By Native Sun News
The tipi was the primary choice of residence for many of the Great Plains tribes. Accordingly, “tipi” is the Lakota word for dwelling, housing, building or residence.
Because it was easy to deconstruct, pack up, and transport, the tipi proved an invaluable part of the nomadic lifestyle of Great Plains tribes – especially as these tribes moved across the land in pursuit of the buffalo.
In addition, the tipi provided shelter against the winds, rains, sun and cold, while still remaining temporary and moveable. The tipi allowed for protection from the elements without altering the landscape – an important point that lends itself to better understanding the Plains peoples’ reverent relationship with nature.
Traditionally, women were primarily responsible for preparing the hides of which the tipi was constructed as well as the day to day care of the tipi once it was completed and in use. Likewise, men were most often responsible for decorating the outside of the tipi once it was finished. Working within such traditional gender roles, Paha Ska painted the tipi that is currently on display in the INDIAN MUSEUM OF NORTH AMERICA® at Crazy Horse Memorial.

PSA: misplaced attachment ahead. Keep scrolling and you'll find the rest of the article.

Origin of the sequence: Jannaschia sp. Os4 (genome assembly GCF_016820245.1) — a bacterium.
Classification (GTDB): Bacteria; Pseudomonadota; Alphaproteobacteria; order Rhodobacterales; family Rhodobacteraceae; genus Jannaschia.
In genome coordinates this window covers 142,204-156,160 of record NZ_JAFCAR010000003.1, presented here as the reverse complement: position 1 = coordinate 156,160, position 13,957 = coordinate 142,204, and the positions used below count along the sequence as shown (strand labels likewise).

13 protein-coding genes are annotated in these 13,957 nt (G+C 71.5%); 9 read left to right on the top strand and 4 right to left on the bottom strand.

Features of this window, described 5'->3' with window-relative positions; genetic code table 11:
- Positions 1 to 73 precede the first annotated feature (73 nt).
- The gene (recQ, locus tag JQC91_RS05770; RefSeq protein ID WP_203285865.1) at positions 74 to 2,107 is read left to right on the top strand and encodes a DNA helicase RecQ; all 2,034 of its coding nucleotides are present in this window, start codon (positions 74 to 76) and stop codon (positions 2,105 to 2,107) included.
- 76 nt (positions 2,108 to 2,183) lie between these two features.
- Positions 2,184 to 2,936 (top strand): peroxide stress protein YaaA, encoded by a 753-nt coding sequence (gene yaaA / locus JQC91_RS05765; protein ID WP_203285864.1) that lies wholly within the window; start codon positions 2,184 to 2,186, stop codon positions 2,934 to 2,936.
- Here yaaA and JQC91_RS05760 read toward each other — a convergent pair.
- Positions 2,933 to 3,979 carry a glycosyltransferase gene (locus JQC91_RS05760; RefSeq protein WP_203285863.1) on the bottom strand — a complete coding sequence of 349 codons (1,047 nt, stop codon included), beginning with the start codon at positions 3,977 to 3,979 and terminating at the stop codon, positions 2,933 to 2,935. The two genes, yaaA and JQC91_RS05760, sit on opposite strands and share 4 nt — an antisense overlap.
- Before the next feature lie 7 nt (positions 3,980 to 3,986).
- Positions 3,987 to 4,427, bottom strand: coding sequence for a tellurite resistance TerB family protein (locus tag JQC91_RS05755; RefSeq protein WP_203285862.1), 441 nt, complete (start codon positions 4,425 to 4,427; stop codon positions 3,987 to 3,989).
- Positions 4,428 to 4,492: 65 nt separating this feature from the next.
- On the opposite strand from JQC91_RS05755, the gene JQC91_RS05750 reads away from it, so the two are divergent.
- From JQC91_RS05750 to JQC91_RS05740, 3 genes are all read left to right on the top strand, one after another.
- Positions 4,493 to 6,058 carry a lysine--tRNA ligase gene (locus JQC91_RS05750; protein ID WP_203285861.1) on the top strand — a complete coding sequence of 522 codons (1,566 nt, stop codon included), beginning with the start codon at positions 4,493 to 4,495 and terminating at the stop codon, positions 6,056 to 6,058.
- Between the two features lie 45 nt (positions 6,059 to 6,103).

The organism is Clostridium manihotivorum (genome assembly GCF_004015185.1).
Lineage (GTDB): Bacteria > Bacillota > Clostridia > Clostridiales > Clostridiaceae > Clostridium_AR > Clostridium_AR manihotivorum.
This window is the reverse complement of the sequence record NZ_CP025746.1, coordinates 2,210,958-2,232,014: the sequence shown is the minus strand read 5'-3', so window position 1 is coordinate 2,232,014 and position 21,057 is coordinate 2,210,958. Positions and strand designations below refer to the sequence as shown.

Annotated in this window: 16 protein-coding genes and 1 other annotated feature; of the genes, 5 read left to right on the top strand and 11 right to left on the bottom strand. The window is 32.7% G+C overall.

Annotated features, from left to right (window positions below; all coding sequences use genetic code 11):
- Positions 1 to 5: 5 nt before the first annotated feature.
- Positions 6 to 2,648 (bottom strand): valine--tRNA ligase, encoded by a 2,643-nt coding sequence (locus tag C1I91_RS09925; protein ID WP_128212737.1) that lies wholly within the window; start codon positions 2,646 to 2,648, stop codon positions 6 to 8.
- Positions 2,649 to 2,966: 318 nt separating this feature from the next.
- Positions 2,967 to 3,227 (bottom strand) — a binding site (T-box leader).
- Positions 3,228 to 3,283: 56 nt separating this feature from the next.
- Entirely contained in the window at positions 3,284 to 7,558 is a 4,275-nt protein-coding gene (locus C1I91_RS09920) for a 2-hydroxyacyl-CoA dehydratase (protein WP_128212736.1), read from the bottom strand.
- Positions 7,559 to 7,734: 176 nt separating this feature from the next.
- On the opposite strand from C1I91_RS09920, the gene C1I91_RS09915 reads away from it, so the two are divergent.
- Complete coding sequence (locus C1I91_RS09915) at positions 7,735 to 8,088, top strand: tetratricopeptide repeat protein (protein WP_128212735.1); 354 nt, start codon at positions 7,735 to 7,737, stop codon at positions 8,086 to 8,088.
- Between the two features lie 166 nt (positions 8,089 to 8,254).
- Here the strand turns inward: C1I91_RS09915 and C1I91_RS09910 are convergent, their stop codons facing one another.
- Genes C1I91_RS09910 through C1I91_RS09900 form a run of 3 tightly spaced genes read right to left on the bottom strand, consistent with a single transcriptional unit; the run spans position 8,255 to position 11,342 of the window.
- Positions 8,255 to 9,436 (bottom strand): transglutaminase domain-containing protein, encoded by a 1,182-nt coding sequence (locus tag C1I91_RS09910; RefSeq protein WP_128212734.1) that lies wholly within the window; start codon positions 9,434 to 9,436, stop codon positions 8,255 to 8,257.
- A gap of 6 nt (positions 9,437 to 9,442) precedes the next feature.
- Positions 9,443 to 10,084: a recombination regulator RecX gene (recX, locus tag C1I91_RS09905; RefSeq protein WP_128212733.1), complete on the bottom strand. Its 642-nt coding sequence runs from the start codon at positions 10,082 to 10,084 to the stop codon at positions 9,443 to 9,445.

Well-known Oglala Lakota artist Orville Francis Salway (1923 -2005), or Paha Ska as he was named by Ben Black Elk, was born near White Clay, Nebraska, and lived most of his life in the Black Hills area, starting in Rapid City and later moving to Keystone where he sold his artwork and posed for pictures in traditional regalia.
The colorful images on the Paha Ska tipi depict the intricate vision of Lakota Holy Man, Nicholas Black Elk. In many ways, Paha Ska utilizes this piece of art to interpret, preserve, and share an important story of Black Elk’s spiritual vision.
In addition to the tipi, many of Paha Ska’s other art works are on display throughout the INDIAN MUSEUM OF NORTH AMERICA® at Crazy Horse Memorial.
Crazy Horse Memorial is a family-friendly destination where American Indians and active members of the United States Military are always admitted free of charge. The Memorial, which is open 365 days a year, is the center of a multi-faceted Foundation mission, “to protect and preserve the culture, tradition, and living heritage of the North American Indians.”
-Copyright permission Native Sun News